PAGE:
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Design & Lifestyle / Featured

Help, I’m trapped in a box

Help, I’m trapped in a box

Prisons and condominiums have a lot in common when you think about it. It’s all about a series of four walls. Walls, more walls, and still more walls. Endless walls everywhere. Of course Donald Trump wants to build his own wall but Mexico has blankly said no change to the presumptive presidential nominee.

Yet, we digress and the real purpose of my tone-def ally rant is on the subject how condo design has become so wrapped in chains that it’s nearly a mythical old-school Game of Thrones episode that starts down in some deep dank cellar beneath the earth. Over the past decade Thailand’s blossoming rising consumer class has created a legion of entry level buyers for small properties. By small I am taking 18-22 square meter boxes.

It’s hard to tag this space, we can nicely call it entry level. Or perhaps take on a marketing hat and say affordable or even the more deceptive budget luxury. One of my personal favorite lines has to be Mickey Mouse flats, which adequately points to the fact that a small rodent indeed might find the space an adequate living area. Too bad if you happen to be a human being though.

While I too once lived in a college dorm room and can accept small spaces, the matter become more complicated once developers try to lump in one, two, or even more bedrooms in spaces that range from 32 square meters up to say about 80 square meters. This is Southeast Asia after all and not Japan.

Size of course is driven by price and price is an absolute in today’s terms. Hence sizing keeps getting hit on the head by a hammer by over-anxious projects that want to enlarge their demographic to taking into account even lower budget buyers. For end-users the results are chaotic and the real acid test is checking out the nearest Starbucks or shopping mall late in the evening to see Zombie-like condo owners walking the streets, afraid to go home to the horrors of their little cages.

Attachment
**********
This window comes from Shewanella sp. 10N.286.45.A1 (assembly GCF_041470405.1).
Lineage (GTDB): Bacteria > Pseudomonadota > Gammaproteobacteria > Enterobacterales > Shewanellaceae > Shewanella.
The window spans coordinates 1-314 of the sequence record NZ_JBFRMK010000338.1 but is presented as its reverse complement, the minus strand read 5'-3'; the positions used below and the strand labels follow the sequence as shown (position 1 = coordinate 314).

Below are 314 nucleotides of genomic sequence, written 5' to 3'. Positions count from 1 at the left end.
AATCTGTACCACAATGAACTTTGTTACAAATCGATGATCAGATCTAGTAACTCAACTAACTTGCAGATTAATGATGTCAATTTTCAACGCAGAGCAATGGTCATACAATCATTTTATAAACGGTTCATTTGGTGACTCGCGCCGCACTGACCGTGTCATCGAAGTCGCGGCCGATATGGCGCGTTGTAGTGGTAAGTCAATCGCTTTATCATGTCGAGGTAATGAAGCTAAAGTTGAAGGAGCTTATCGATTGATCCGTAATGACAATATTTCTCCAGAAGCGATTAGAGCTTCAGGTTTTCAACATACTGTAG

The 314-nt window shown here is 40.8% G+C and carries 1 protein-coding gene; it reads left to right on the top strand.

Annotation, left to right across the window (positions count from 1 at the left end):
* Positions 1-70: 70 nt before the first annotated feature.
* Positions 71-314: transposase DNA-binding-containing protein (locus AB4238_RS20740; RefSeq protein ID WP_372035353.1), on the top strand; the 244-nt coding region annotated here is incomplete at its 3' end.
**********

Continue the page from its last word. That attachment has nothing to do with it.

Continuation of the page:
At the end the day, my thoughts are go big or go home. This is predicated that home is not a small box, but a place you can actually site in a living room without having your legs extend into the nearest bedroom box.

 

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Bill Barnett has over 30 years of experience in the Asian hospitality and property markets. He is considered to be a leading authority on real estate trends across Asia, and has sat at almost every seat around the hospitality and real estate table. Bill promotes industry insight through regular conference speaking engagements at key events and spends substantial time with his feet on the ground on research projects and gathering market intelligence. Over the past few years he has released four books on Asian property topics.

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